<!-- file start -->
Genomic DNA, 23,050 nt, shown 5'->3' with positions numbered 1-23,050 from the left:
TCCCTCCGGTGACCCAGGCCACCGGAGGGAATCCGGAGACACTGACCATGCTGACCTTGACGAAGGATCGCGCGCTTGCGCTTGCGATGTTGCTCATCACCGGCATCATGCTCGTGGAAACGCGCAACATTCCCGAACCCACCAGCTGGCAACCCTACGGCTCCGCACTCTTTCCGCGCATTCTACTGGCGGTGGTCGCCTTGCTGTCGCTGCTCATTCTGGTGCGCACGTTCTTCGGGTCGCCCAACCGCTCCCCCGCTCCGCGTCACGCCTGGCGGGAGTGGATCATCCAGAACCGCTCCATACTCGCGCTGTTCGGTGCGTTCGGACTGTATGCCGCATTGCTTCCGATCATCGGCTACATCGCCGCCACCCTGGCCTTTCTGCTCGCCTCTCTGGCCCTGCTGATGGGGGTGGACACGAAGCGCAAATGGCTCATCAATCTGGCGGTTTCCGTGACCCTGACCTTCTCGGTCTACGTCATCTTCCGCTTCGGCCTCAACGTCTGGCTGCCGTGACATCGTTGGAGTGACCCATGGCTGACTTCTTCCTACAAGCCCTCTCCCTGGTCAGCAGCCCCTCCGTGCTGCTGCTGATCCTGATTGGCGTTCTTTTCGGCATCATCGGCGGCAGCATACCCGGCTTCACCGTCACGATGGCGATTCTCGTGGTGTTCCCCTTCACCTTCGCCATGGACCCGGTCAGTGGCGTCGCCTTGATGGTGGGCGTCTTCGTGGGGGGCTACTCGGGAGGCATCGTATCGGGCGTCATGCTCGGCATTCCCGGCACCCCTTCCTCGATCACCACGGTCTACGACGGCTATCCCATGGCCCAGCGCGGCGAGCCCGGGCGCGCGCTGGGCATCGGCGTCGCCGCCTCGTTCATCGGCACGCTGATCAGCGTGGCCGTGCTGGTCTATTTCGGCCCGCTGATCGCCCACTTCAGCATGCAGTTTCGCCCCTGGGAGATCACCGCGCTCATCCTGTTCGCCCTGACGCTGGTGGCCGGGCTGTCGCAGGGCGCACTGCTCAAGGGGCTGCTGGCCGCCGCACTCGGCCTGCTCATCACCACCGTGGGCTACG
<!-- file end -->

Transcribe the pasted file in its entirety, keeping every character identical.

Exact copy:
Genomic DNA, 23,050 nt, shown 5'->3' with positions numbered 1-23,050 from the left:
TCCCTCCGGTGACCCAGGCCACCGGAGGGAATCCGGAGACACTGACCATGCTGACCTTGACGAAGGATCGCGCGCTTGCGCTTGCGATGTTGCTCATCACCGGCATCATGCTCGTGGAAACGCGCAACATTCCCGAACCCACCAGCTGGCAACCCTACGGCTCCGCACTCTTTCCGCGCATTCTACTGGCGGTGGTCGCCTTGCTGTCGCTGCTCATTCTGGTGCGCACGTTCTTCGGGTCGCCCAACCGCTCCCCCGCTCCGCGTCACGCCTGGCGGGAGTGGATCATCCAGAACCGCTCCATACTCGCGCTGTTCGGTGCGTTCGGACTGTATGCCGCATTGCTTCCGATCATCGGCTACATCGCCGCCACCCTGGCCTTTCTGCTCGCCTCTCTGGCCCTGCTGATGGGGGTGGACACGAAGCGCAAATGGCTCATCAATCTGGCGGTTTCCGTGACCCTGACCTTCTCGGTCTACGTCATCTTCCGCTTCGGCCTCAACGTCTGGCTGCCGTGACATCGTTGGAGTGACCCATGGCTGACTTCTTCCTACAAGCCCTCTCCCTGGTCAGCAGCCCCTCCGTGCTGCTGCTGATCCTGATTGGCGTTCTTTTCGGCATCATCGGCGGCAGCATACCCGGCTTCACCGTCACGATGGCGATTCTCGTGGTGTTCCCCTTCACCTTCGCCATGGACCCGGTCAGTGGCGTCGCCTTGATGGTGGGCGTCTTCGTGGGGGGCTACTCGGGAGGCATCGTATCGGGCGTCATGCTCGGCATTCCCGGCACCCCTTCCTCGATCACCACGGTCTACGACGGCTATCCCATGGCCCAGCGCGGCGAGCCCGGGCGCGCGCTGGGCATCGGCGTCGCCGCCTCGTTCATCGGCACGCTGATCAGCGTGGCCGTGCTGGTCTATTTCGGCCCGCTGATCGCCCACTTCAGCATGCAGTTTCGCCCCTGGGAGATCACCGCGCTCATCCTGTTCGCCCTGACGCTGGTGGCCGGGCTGTCGCAGGGCGCACTGCTCAAGGGGCTGCTGGCCGCCGCACTCGGCCTGCTCATCACCACCGTGGGCTACG